Freedom to Spend Unearths June Chikuma's Archives – Jun (June) Chikuma is well known for her video game and anime soundtracks, but she also released an album of experimental electronic music back in 1986 called Divertimento where she indulged the kind of spontaneity that wouldn't work in a soundtrack. RVNG Int'l label Freedom to Spend is bringing this overlooked item to broader attention with a deluxe reissue. » Read more

2019-03-03
Seaprog 2019 Lineup Almost Complete – The Seaprog festival in Seattle is scheduled for June 7-9 this year, and they've announced their lineup of performers. The revitalized Trettioåriga Kriget will cap Friday night, perennial favorites Marbin are on Saturday, and District 97 will finish off the fest on Sunday night. In support, they've booked a stellar variety of artists from the Northwest and around the world, including EchoTest, Markus Reuter and Trey Gunn, and the live debut of the amazing Troot project. » Read more

2019-02-21
You Can Be Part of an Ambient Electronic Project – The Gesture of History is a new electronic project put together by Sam Rosenthal of Black Tape for a Blue Girl, Steve Roach, and violist Sam Shadow. The music started as an instrumental track Rosenthal was working on for a Black Tape album, but took on a life of its own and demanded further enhancements. The majority of the funds raised will go to manufacturing costs for LP and CD editions, as well as other items as detailed on the Kickstarter page. » Read more

2019-01-31
Keyboardist Ingo Bischof R.I.P. – Keyboard player Ingo Bischof, best known as the longtime keyboard player of German band Kraan, passed away on January 29th, 2019. Bischof was born January 2, 1951 in Berlin-Kreuzberg and joined Kraan in 1975. » Read more

2019-01-11
Jazz Composer Mark Lomax, II Releases Epic 12CD Set – In addition to being a fine jazz drummer, Dr. Mark Lomax, II is a composer in residence at Ohio State University, where he has been very busy on the compositional front. The year 2019 is the 400th anniversary of the arrival of the first ship bringing African slaves to North America, and in commemoration of this, Lomax has produced 400: An Afrikan Epic, a 12 volume set of CDs featuring a variety of different musical ensembles. » Read more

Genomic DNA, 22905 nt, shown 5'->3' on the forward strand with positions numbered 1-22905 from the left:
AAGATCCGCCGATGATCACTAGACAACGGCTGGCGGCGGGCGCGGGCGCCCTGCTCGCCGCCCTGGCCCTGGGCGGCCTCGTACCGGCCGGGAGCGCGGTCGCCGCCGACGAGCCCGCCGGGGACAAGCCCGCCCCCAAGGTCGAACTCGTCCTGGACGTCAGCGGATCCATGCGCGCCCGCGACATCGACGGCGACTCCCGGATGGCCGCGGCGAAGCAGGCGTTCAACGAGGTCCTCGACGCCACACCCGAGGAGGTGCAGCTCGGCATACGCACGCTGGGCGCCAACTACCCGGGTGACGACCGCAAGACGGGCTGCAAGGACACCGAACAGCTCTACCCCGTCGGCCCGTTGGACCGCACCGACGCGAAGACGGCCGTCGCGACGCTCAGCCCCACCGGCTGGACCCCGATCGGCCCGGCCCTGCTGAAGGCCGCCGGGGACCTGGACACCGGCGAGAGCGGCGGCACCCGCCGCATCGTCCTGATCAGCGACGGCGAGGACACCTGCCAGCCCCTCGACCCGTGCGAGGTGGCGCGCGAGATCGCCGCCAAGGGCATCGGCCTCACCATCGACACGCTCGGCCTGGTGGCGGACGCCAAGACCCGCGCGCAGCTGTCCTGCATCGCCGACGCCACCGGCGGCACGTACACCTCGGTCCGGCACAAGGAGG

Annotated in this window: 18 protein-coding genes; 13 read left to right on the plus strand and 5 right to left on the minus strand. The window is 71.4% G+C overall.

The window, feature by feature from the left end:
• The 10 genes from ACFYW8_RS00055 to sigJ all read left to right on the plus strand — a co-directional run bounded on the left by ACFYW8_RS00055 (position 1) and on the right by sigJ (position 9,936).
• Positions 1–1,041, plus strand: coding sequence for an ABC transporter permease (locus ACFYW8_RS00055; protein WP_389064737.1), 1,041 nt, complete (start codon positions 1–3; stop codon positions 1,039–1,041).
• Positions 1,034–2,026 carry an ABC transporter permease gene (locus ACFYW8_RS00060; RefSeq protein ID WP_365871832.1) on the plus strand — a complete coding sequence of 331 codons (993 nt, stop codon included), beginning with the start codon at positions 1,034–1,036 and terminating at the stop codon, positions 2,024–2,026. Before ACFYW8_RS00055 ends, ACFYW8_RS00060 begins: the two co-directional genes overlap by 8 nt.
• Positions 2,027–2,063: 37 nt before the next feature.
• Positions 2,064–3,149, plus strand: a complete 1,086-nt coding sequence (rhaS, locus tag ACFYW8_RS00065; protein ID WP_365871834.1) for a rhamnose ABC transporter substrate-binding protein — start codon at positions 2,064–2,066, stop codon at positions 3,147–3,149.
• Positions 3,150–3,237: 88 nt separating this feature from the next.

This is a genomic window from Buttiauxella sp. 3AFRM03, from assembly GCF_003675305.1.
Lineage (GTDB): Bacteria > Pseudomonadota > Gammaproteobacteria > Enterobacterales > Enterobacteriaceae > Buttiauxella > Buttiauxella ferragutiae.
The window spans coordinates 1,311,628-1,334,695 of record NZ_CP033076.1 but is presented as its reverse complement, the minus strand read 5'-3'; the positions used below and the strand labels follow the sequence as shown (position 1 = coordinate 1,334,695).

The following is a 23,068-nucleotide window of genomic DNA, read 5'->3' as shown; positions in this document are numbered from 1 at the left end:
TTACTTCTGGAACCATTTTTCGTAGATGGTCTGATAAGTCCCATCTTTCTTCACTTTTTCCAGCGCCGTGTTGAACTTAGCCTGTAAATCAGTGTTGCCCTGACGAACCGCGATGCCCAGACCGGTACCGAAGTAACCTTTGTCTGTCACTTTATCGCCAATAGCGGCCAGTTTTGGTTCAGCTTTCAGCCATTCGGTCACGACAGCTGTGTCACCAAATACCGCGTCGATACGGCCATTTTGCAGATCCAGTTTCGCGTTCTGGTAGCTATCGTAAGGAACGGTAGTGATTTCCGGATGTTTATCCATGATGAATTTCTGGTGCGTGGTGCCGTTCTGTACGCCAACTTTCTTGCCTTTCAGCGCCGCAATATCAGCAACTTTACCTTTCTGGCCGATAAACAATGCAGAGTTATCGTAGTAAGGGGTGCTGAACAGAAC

Previously in Exposé...

Billy Currie - Stand up and Walk – The second solo album by violinist and composer Billy Currie (ex Ultravox, Visage) traces a narrow path down a lush musical side road. Having completed his tenure with those bands, moving into a...  (2002) » Read more

Various Artists - Eyewitness - A Tribute to VdGG – This one made it in just under the wire, finding release in the fading days of December. The fact that (at least in the USA) Van der Graaf Generator is not the household word that, say Genesis, Yes,...  (1996) » Read more

Willowglass - Book of Hours – Perhaps I’m just overly influenced by the artwork in the booklet, but it truly does seem like this music conjures up imagery of scenic rural England in times long gone by – green grass,...  (2008) » Read more

Orient Squeezers - Sadhu – Orient Squeezers, aside from being an especially nonsensical phrase, is a solo project of Håkan Almkvist, the driving force behind Ensemble Nimbus. The disc displays quite an obsession with...  (2000) » Read more

Steve Roach - Dreamtime Return – The myths and legends of the Australian Aborigines provided the inspiration for this expansive opus that is generally touted as Roach’s first masterpiece. Here it is presented again in 24-bit...  (2006) » Read more



Listen & discover

Merkaba streaming



Print issues